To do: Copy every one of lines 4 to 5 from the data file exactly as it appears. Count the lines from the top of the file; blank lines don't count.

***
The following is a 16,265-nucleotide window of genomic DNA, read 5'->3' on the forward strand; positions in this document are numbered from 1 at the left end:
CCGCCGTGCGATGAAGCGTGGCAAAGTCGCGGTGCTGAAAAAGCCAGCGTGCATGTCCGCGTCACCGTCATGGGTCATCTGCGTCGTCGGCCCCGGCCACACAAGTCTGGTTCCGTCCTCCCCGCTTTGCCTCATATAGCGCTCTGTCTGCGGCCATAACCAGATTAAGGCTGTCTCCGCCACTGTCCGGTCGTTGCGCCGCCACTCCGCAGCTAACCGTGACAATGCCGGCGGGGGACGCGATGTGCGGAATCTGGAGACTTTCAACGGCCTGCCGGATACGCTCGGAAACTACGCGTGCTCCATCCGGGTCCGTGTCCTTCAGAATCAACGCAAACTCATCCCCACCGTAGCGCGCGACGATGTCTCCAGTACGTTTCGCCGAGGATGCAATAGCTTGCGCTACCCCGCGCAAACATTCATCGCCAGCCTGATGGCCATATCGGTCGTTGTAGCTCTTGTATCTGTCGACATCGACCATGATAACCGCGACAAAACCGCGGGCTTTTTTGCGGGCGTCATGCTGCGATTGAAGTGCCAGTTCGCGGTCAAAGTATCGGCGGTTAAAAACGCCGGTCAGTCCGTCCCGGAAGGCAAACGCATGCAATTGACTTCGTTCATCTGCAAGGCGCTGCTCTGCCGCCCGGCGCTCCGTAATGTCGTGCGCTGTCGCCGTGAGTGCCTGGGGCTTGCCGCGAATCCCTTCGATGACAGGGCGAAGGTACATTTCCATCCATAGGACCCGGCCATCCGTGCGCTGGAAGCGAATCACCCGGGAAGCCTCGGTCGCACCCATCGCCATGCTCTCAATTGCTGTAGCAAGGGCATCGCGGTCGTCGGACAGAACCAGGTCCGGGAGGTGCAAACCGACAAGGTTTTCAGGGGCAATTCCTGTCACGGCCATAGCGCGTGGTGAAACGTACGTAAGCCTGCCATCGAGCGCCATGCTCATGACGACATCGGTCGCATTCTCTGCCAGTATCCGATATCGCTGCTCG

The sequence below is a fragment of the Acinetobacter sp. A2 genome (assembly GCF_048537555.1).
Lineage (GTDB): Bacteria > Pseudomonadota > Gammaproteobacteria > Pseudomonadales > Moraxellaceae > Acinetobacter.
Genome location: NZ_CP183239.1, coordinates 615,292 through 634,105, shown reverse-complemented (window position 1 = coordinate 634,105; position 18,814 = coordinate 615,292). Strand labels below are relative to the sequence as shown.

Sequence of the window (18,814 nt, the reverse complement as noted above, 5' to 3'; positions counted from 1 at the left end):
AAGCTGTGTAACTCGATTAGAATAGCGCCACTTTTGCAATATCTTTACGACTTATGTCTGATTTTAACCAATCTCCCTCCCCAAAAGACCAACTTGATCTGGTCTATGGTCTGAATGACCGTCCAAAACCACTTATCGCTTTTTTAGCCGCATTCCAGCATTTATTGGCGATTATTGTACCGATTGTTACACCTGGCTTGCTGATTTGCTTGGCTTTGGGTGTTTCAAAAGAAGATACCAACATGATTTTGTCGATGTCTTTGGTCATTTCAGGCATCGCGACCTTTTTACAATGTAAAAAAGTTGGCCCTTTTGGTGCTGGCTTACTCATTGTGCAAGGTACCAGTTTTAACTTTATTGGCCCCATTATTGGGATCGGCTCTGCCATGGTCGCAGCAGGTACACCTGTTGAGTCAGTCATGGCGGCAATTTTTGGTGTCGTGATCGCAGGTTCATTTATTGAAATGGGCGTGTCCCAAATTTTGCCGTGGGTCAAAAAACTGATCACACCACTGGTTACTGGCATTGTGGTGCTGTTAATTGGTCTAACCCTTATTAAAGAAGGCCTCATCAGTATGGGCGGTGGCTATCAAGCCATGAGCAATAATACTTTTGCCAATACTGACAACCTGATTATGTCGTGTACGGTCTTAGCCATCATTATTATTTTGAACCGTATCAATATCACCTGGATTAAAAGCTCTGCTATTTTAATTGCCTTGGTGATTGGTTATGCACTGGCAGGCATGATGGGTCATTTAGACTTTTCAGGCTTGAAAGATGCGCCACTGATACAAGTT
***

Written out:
Lineage (GTDB): Bacteria > Pseudomonadota > Gammaproteobacteria > Pseudomonadales > Moraxellaceae > Acinetobacter.
Genome location: NZ_CP183239.1, coordinates 615,292 through 634,105, shown reverse-complemented (window position 1 = coordinate 634,105; position 18,814 = coordinate 615,292). Strand labels below are relative to the sequence as shown.